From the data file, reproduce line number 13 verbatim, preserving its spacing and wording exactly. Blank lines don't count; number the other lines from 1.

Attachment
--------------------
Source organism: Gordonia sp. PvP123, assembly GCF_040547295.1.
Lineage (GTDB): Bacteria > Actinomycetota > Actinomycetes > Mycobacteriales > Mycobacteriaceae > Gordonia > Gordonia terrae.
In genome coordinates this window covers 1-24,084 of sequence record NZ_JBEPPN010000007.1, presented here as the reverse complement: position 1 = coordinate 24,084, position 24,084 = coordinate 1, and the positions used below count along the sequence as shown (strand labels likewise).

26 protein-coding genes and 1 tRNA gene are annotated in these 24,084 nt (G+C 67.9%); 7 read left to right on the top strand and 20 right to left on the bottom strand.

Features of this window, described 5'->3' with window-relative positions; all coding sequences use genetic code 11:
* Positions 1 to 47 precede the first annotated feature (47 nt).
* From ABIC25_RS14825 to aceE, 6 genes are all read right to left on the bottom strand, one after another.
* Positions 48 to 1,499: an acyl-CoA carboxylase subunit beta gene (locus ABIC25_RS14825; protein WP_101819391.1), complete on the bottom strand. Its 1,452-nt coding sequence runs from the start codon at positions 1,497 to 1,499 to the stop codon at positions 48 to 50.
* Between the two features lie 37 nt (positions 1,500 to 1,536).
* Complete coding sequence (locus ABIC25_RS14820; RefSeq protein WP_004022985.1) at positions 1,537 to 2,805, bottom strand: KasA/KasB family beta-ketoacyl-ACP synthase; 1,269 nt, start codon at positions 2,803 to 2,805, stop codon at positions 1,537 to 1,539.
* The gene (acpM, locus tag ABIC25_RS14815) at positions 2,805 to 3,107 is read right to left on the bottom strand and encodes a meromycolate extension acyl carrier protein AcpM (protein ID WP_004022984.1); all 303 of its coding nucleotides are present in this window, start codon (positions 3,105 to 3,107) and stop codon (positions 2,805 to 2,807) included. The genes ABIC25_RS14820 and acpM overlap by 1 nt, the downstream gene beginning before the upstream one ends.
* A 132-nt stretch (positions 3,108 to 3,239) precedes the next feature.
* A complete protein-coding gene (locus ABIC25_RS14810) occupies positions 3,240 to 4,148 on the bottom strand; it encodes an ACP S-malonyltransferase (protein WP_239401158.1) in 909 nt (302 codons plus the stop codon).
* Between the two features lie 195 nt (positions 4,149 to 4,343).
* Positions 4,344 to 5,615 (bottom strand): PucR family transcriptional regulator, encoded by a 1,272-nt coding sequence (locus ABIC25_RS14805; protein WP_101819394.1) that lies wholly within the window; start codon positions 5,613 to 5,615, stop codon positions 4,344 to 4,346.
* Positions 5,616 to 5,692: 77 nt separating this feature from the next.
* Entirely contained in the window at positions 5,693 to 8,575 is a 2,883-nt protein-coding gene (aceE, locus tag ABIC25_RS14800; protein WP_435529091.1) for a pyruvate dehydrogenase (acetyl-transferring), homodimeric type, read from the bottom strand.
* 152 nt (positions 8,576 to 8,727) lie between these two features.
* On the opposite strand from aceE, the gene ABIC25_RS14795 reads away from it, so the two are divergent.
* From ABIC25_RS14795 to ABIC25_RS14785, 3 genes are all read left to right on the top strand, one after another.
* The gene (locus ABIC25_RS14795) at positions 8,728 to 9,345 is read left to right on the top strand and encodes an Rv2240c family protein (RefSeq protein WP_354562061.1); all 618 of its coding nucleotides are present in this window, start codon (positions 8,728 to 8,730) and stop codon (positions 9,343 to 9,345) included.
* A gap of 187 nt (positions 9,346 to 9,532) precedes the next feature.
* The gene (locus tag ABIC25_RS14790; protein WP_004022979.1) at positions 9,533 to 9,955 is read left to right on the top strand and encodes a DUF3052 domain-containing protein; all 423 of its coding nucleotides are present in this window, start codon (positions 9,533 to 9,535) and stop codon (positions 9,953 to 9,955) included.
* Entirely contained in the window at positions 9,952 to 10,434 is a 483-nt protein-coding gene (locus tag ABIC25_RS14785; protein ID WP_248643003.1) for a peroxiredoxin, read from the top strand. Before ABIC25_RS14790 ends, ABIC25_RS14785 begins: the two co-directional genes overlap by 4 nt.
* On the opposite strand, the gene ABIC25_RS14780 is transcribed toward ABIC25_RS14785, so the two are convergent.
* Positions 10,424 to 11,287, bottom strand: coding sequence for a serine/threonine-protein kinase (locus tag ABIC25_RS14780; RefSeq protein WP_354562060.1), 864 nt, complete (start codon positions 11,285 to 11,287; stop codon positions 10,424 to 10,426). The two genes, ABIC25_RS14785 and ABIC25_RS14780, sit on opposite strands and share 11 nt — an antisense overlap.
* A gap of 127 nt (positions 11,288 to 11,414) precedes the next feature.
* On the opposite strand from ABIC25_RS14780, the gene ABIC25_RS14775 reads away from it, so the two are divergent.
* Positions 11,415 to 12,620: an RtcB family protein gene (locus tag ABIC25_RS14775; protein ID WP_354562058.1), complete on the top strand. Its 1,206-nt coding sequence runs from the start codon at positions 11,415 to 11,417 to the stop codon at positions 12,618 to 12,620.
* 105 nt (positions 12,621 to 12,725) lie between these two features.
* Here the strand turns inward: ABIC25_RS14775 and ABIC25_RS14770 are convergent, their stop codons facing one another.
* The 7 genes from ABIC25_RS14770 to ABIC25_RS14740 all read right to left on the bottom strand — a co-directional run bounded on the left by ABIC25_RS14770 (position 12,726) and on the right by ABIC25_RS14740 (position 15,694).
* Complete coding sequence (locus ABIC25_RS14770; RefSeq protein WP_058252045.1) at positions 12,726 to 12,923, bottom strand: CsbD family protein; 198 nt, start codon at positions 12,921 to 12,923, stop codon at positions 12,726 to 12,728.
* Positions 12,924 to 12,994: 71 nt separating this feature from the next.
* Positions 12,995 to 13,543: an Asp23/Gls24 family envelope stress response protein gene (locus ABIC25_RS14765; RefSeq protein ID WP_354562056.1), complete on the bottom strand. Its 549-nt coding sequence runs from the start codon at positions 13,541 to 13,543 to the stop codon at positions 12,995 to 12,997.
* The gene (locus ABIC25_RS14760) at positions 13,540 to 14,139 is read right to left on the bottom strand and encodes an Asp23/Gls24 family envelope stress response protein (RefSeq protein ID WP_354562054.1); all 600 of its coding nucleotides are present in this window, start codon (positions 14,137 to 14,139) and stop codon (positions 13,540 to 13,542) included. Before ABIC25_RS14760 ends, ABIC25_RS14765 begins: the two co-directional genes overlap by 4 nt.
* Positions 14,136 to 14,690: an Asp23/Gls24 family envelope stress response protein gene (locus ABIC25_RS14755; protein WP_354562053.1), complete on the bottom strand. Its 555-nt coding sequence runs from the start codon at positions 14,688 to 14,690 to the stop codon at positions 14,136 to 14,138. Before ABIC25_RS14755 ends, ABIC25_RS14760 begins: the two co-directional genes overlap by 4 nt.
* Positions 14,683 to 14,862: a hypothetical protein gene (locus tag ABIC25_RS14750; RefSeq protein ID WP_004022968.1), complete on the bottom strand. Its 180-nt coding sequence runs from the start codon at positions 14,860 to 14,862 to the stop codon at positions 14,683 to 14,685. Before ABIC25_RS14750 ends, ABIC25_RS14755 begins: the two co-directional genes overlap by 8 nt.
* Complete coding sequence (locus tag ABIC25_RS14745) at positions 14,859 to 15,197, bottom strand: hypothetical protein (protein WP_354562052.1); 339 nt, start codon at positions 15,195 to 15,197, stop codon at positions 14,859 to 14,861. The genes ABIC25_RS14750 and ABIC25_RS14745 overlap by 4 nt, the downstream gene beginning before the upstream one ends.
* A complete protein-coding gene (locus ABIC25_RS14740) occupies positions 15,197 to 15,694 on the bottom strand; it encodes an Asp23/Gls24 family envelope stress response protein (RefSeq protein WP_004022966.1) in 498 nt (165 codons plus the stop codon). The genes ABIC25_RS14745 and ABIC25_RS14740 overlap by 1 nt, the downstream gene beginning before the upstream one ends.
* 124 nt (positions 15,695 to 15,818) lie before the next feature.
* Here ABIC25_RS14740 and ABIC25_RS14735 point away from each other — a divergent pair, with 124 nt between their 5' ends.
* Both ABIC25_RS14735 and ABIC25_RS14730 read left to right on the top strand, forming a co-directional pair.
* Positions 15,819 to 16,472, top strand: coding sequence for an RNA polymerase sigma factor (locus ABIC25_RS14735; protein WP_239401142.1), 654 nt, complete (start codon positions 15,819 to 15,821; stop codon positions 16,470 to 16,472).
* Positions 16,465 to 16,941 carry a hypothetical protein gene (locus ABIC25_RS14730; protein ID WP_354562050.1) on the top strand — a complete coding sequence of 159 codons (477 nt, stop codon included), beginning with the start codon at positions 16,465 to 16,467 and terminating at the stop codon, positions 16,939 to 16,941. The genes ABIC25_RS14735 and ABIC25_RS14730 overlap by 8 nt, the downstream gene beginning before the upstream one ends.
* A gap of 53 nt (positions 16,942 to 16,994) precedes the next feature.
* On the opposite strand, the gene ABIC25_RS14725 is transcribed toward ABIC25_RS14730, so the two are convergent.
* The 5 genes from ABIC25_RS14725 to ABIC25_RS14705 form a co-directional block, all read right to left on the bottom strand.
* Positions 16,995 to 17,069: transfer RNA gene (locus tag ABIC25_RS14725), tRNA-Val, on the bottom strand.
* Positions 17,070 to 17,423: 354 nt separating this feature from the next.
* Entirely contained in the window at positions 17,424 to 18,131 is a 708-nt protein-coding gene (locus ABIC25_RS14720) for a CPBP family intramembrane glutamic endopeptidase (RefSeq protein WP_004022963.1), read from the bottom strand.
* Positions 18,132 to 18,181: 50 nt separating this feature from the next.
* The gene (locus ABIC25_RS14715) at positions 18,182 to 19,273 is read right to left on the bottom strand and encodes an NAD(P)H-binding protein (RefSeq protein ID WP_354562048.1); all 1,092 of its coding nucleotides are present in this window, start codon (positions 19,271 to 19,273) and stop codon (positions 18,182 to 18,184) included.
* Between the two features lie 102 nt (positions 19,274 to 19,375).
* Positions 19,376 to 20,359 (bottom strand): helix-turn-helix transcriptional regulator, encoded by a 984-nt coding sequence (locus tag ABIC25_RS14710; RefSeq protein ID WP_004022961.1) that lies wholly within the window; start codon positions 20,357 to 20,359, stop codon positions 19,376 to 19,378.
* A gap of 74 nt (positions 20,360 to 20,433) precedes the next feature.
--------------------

* A complete protein-coding gene (locus ABIC25_RS14810) occupies positions 3,240 to 4,148 on the bottom strand; it encodes an ACP S-malonyltransferase (protein WP_239401158.1) in 909 nt (302 codons plus the stop codon).